She does have that Marlon Brando cool and complexity – but she is a woman and to be the Marlon Brando of women in the 1960s, and particularly the late 50s and early 60s when she was a young woman and in teeny-bopper roles, probably wasn’t always easy (it’s not always easy at any age). And Weld wouldn’t come off as canned, the well trained good little girl. Nor did she appear to be trying too hard, in spite of what David Susskind apparently thought: “Look how crazy I am.” She had been through some heavy shit in her life – between her mother (if you attempt to read it – the strange, questionable “Daughter Dearest” tell-all “If It’s Tuesday….. I Must Be DEAD!” written by Samuel Veta who states that Weld’s mother, Aileen (Yosene) Ker Weld, gave her “blessing” and “narrated” and “supervised” the book, and that “much was taken from her [Ker Weld’s] daily diaries” before Ker Weld died seems only indicative of dysfunction Tuesday Weld must deal with, even beyond her mother – that this was even put out there by Veta), her relationships, her past struggles with alcohol and depression (she had discussed this in earlier interviews – she has for a long time now, remained very private), and her apparent need for freedom – this wasn’t a woman who was just playing a “bad girl.” And she wasn’t just a bad girl; she was going through turmoil. She also had a rebellious spirit. She likely still does.
Actress Carol Lynley (Blue Denim, Bunny Lake is Missing), went to school with young Tuesday Weld and Sandra Dee – they were her friends. But as she told Dodd Darin in his book “Dream Lovers: The Magnificent Shattered Lives of Bobby Darin and Sandra Dee,” Weld and Dee (a talented actress who also knew darkness and suffered many traumas herself – this could be an entire essay on its own) were very different. Dee and Weld couldn’t really gel as friends. Lynley said: “Mary [Dee’s mother] and Sandy were very much the same type of woman…. They both had full skirts and coiffed hair, and my best friend, Tuesday, and I didn’t get this at all. Tuesday had a switchblade knife when she was ten, to give you some kind of idea.”
By the time of Pretty Poison, Weld had already been presented by the press (and sometimes by herself) as a notorious Lolita figure (even though she was in her 20s by the time of Pretty Poison). George Axelrod’s Lord Love a Duck had toyed with this in a surprisingly transgressive cashmere orgasm scene involving her laughing-lunatic incest-ready father, Max Showalter (a gloriously insane moment). She’d even turned down Stanley Kubrick’s Lolita saying of her choice, “I didn’t have to play it. I was Lolita.”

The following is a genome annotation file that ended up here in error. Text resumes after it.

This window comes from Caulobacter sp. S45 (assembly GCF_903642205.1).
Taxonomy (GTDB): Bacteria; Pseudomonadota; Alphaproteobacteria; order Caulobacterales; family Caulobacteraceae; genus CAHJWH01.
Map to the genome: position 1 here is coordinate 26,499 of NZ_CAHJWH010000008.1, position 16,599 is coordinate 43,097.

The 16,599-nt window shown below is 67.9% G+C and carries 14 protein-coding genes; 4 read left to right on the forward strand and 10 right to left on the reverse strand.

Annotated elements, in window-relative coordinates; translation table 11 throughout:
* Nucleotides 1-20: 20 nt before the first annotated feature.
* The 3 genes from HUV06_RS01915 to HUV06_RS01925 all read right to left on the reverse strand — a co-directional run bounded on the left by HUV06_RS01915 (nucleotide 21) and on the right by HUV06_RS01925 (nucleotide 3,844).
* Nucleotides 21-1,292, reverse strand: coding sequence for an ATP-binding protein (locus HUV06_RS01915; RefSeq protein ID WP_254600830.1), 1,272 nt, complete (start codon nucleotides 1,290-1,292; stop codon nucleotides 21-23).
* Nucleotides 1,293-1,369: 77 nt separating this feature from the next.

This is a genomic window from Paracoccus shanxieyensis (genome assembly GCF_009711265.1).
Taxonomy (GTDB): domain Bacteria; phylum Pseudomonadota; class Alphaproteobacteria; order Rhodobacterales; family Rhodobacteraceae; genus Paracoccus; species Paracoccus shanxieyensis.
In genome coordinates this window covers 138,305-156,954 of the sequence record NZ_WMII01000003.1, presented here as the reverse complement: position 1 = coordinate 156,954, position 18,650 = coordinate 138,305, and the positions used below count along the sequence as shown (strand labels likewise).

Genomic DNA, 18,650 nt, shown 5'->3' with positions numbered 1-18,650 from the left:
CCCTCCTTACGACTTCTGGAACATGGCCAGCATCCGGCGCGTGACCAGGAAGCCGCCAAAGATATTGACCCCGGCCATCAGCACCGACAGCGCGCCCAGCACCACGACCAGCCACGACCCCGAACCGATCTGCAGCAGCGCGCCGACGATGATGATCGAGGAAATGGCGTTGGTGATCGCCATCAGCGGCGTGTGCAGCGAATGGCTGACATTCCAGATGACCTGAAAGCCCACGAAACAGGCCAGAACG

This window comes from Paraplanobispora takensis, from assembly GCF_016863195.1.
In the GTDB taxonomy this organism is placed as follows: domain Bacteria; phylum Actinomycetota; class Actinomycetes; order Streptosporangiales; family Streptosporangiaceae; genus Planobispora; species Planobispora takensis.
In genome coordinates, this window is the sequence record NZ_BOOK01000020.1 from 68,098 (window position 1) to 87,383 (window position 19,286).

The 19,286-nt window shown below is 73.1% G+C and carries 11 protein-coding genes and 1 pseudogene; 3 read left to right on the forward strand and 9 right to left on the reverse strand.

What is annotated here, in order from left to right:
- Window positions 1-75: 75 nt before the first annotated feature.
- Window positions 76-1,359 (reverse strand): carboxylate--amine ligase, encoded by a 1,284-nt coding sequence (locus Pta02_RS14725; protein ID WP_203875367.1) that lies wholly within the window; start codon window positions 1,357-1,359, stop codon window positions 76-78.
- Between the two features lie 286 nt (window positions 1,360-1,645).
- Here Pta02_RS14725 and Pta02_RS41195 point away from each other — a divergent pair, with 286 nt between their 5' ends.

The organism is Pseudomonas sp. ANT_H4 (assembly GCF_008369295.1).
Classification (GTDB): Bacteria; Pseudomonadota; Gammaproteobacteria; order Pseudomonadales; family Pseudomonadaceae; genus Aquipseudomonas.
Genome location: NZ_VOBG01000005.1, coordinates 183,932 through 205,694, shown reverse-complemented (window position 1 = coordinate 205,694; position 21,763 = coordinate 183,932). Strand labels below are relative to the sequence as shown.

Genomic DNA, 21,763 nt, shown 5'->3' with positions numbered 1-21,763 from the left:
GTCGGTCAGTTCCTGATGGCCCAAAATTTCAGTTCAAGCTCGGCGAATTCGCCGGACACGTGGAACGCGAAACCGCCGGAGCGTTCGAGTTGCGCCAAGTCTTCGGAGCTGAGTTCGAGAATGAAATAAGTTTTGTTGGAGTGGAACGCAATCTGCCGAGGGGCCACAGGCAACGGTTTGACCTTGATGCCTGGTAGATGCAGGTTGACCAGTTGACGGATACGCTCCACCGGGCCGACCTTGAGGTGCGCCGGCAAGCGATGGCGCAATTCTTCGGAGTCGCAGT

Famously Weld turned down many roles, including Bonnie and Clyde, Bob & Carol & Ted & Alice, Rosemary’s Baby, and more). As she said in a New York Times interview with Guy Flatley, “I may be self-destructive, but I like taking chances with movies. I like challenges, and I also like the particular position I’ve been in all these years, with people wanting to save me from the awful films I’ve been in. I’m happy being a legend. I think the Tuesday Weld cult is a very nice thing.”
She also said in that same interview, “Do I have hard feelings toward my mother? I hate my mother!”
Many critics loved Pretty Poison (including Pauline Kael), but the movie made the studio nervous – it was just too strange – and it didn’t do well. Stranger than Arthur Penn’s Bonnie and Clyde a year before (which Pretty Poison is often compared to). Though Pretty Poison does contain an anti-establishment bent, it doesn’t have the same kind of romance. Bonnie and Clyde came together as equals in many ways, and we could not help but fall for them, their glamour, their mythology, and we wound up rooting for them, no matter what. Pretty Poison more resembles a slight inverse of Terrence Malick’s later Badlands with Weld becoming Martin Sheen (though Weld and Perkins are less romantic, cagier, even as their chemistry is strangely perfect, just as it was later – as damaged friends in Frank Perry’s Play It as It Lays, a movie I love and wrote about here – they are magnificent, brilliant together). Weld’s Sue Ann is a little more of a Peggy Cummins in Joseph H. Lewis’s masterful Gun Crazy – she takes over – but, still, there’s no one quite like Sue Ann Stepanek. Last year, J. Hoberman wrote a terrific piece about both Pretty Poison and Gun Crazy, writing, “It’s no surprise that Gun Crazy, like Pretty Poison, attained cult status in the late 1960s when it was said that violence was as American as cherry pie.”
You see this cheery, and, as Hoberman said, “cherry pie,” craziness as Sue Ann, after she killed the night watchman, amped up on adrenaline and excitement, is all over Dennis in her cute blue convertible. But, scary for the couple, two police officers shine a light on them. What’s going on in here? She never seems terribly frightened, which makes her seem all the more dangerous. But she’s, again, taking over.